A ‘people’s tribute’ to three individuals who have made a major contribution to Shoreham is the centrepiece of a newly-revamped gateway to the beach.
Those crossing the Adur Ferry Bridge from the town centre will now be greeted with a bright new welcome as a long-awaited regeneration project for the Riverside car park is complete.
As well as a new cycle path and flower beds, contractors working for Adur District Council have also installed an eye-catching portrait bench.
This focal point, which has been funded by national sustainable transport charity Sustrans, includes three distinctive, life-size local figures cut from sheet steel and installed alongside a simple bench.
Those who feature – King Charles II, RNLI volunteer Peter Huxtable and silent movie actress Joan Morgan – were chosen by the public as the personification of the things that are important to the community.
Councillor Emma Evans, Adur District Council’s Executive Member for Environment, said: “Shoreham has a fascinating past but also an incredibly bright future, so what better way to combine the two than with this fantastic quirky landmark which celebrates those who have helped put the town on the map.
“It’s fantastic to see this ‘people’s tribute’ already in place and attracting lots of interest as the focal point of the wider Riverside regeneration.
“I want to thank Sustrans for their involvement and invite as many people as possible to cross over to the beach and see it for themselves.”
Whilst the Adur Ferry Bridge was completed in 2013, the work to transform the southern side of the bridge has been delayed due to access issues as a result of the Environmental Agency’s work on the Adur Tidal Walls scheme.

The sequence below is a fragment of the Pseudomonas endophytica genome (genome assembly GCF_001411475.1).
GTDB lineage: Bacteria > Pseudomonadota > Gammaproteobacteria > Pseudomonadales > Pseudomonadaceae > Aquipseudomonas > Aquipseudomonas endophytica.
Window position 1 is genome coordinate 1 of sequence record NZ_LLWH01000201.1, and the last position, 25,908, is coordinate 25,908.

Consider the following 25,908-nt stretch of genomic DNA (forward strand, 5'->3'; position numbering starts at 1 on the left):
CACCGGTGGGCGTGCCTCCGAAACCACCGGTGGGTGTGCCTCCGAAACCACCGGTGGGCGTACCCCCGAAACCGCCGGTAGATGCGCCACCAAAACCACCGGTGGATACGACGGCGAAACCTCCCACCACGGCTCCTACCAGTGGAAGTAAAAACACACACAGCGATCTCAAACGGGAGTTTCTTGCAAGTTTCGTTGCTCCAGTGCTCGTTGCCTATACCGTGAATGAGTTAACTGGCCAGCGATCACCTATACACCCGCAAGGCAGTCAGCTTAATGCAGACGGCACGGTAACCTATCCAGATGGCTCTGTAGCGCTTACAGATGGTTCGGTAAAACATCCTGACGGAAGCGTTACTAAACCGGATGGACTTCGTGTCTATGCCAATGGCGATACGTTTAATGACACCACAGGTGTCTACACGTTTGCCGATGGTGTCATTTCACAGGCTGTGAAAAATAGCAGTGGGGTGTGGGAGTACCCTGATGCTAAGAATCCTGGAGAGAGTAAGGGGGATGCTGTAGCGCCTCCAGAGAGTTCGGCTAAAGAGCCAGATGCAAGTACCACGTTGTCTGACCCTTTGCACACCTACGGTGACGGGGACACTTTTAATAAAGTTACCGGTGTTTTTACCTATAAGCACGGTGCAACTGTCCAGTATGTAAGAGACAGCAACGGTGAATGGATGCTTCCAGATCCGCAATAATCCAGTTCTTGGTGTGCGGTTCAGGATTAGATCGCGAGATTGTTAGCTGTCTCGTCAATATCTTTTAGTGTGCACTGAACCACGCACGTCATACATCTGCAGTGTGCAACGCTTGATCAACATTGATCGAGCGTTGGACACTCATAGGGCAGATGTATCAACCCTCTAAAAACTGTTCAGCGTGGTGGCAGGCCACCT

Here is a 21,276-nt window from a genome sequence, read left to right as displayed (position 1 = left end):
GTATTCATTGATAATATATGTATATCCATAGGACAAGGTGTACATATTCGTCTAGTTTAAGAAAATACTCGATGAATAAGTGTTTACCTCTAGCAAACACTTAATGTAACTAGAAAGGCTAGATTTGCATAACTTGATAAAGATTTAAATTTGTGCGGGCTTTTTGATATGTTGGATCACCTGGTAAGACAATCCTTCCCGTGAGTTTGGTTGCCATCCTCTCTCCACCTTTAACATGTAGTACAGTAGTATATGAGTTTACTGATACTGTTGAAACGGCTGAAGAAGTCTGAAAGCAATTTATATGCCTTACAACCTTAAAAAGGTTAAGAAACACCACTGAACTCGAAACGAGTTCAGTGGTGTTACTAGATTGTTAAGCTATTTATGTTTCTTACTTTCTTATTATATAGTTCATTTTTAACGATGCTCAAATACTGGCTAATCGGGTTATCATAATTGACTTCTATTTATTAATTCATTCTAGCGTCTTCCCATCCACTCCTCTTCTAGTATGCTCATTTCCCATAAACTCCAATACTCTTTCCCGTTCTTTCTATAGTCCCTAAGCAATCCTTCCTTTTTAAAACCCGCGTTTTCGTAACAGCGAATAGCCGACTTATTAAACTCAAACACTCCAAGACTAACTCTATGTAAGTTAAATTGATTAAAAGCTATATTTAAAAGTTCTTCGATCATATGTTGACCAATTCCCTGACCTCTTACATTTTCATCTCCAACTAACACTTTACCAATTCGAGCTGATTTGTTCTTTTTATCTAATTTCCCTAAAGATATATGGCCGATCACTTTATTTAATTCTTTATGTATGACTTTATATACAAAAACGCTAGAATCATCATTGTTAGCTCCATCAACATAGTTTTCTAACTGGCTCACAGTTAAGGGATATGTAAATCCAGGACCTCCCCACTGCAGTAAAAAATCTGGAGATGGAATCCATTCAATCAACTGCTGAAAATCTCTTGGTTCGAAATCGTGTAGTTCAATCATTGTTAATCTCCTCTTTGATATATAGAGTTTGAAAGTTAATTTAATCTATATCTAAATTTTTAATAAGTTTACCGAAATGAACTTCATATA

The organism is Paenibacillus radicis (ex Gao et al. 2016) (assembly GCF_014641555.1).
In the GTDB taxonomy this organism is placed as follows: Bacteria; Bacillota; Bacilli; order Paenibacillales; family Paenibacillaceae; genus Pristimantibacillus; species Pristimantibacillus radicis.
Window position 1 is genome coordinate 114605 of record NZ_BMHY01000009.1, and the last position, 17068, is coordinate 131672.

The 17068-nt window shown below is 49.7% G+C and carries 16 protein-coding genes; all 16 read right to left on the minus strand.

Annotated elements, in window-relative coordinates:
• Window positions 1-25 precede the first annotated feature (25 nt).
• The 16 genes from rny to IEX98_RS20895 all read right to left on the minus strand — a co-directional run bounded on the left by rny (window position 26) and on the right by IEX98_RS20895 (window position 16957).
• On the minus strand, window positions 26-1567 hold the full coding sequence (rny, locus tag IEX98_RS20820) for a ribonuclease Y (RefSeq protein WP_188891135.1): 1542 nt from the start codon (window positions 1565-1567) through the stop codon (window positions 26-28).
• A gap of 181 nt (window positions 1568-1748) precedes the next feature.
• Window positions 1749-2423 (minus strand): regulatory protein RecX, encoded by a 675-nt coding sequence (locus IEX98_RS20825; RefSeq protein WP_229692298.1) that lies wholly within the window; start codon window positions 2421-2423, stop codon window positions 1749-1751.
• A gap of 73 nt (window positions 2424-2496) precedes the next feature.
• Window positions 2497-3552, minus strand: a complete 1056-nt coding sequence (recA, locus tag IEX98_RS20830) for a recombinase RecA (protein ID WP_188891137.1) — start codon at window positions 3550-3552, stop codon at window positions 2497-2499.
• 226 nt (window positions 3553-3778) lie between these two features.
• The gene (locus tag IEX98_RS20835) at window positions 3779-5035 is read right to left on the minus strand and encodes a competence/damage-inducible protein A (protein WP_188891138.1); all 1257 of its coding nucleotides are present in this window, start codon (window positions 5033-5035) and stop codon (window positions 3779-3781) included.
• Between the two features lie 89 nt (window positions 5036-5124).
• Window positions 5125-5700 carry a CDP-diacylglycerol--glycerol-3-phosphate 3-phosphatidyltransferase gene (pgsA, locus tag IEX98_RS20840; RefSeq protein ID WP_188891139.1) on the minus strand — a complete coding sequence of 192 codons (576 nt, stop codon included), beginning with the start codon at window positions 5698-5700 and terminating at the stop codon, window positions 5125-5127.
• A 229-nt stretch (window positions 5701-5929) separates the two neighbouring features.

Work on the finishing touches started in September and the five-week project has seen the creation of a new turning area, planting areas, recreational space and access to a hard. It has also involved the installation of the portrait bench, which invites the public to sit or step up into the space and become a part of the portrait group.
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Joan Morgan was the last star of British silent cinema, working for the famous ‘Glasshouse’ Studio on Shoreham Beach in the early days of moving pictures. She became the leading actress, being described as “a beautiful British star”.
After the final defeat of the Royalist army at the Battle of Worcester in 1651 King Charles II travelled 610 miles for six weeks, hotly pursued by the Parliamentarians. He travelled along the South Downs down to Shoreham Harbour where he escaped to France. He did not return to Britain until 1660 when he was invited to reclaim the throne.
Having initially joined the Shoreham crew as a volunteer Peter Huxtable devoted 43 years to the Royal National Lifeboat Institution (RNLI), during which time he helped to save 449 lives at sea. In 1991 he became the coxswain of the Shoreham Lifeboat and continued as such until 2011. In 2005 Peter was awarded an MBE.